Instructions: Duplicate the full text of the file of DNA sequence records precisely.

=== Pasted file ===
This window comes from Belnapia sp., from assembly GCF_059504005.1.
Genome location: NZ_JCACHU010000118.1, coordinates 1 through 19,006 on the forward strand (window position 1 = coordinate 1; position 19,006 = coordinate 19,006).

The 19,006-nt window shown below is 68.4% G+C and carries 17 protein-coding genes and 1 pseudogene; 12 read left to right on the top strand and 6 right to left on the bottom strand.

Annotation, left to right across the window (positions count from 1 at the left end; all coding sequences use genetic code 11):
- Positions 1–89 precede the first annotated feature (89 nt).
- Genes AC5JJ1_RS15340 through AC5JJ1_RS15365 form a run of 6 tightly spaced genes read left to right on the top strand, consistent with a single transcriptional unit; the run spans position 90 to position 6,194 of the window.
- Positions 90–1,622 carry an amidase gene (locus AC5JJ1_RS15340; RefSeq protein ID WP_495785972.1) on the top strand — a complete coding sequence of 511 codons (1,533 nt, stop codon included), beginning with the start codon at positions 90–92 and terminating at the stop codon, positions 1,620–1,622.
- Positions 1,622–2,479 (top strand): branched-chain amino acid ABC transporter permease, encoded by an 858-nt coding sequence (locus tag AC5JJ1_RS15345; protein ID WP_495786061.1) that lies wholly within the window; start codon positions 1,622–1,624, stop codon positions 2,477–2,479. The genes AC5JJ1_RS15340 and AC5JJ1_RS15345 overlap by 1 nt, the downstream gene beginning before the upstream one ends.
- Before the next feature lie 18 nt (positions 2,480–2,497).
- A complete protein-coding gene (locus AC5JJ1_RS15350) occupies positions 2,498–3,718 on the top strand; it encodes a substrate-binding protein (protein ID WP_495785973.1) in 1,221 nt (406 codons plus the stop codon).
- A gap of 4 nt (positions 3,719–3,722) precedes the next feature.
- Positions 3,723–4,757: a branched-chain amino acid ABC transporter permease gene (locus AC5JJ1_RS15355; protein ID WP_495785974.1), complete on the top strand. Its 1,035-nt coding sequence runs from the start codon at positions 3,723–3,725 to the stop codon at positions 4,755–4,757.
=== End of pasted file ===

This window comes from Belnapia sp., from assembly GCF_059504005.1.
Genome location: NZ_JCACHU010000118.1, coordinates 1 through 19,006 on the forward strand (window position 1 = coordinate 1; position 19,006 = coordinate 19,006).

The 19,006-nt window shown below is 68.4% G+C and carries 17 protein-coding genes and 1 pseudogene; 12 read left to right on the top strand and 6 right to left on the bottom strand.

Annotation, left to right across the window (positions count from 1 at the left end; all coding sequences use genetic code 11):
- Positions 1–89 precede the first annotated feature (89 nt).
- Genes AC5JJ1_RS15340 through AC5JJ1_RS15365 form a run of 6 tightly spaced genes read left to right on the top strand, consistent with a single transcriptional unit; the run spans position 90 to position 6,194 of the window.
- Positions 90–1,622 carry an amidase gene (locus AC5JJ1_RS15340; RefSeq protein ID WP_495785972.1) on the top strand — a complete coding sequence of 511 codons (1,533 nt, stop codon included), beginning with the start codon at positions 90–92 and terminating at the stop codon, positions 1,620–1,622.
- Positions 1,622–2,479 (top strand): branched-chain amino acid ABC transporter permease, encoded by an 858-nt coding sequence (locus tag AC5JJ1_RS15345; protein ID WP_495786061.1) that lies wholly within the window; start codon positions 1,622–1,624, stop codon positions 2,477–2,479. The genes AC5JJ1_RS15340 and AC5JJ1_RS15345 overlap by 1 nt, the downstream gene beginning before the upstream one ends.
- Before the next feature lie 18 nt (positions 2,480–2,497).
- A complete protein-coding gene (locus AC5JJ1_RS15350) occupies positions 2,498–3,718 on the top strand; it encodes a substrate-binding protein (protein ID WP_495785973.1) in 1,221 nt (406 codons plus the stop codon).
- A gap of 4 nt (positions 3,719–3,722) precedes the next feature.
- Positions 3,723–4,757: a branched-chain amino acid ABC transporter permease gene (locus AC5JJ1_RS15355; protein ID WP_495785974.1), complete on the top strand. Its 1,035-nt coding sequence runs from the start codon at positions 3,723–3,725 to the stop codon at positions 4,755–4,757.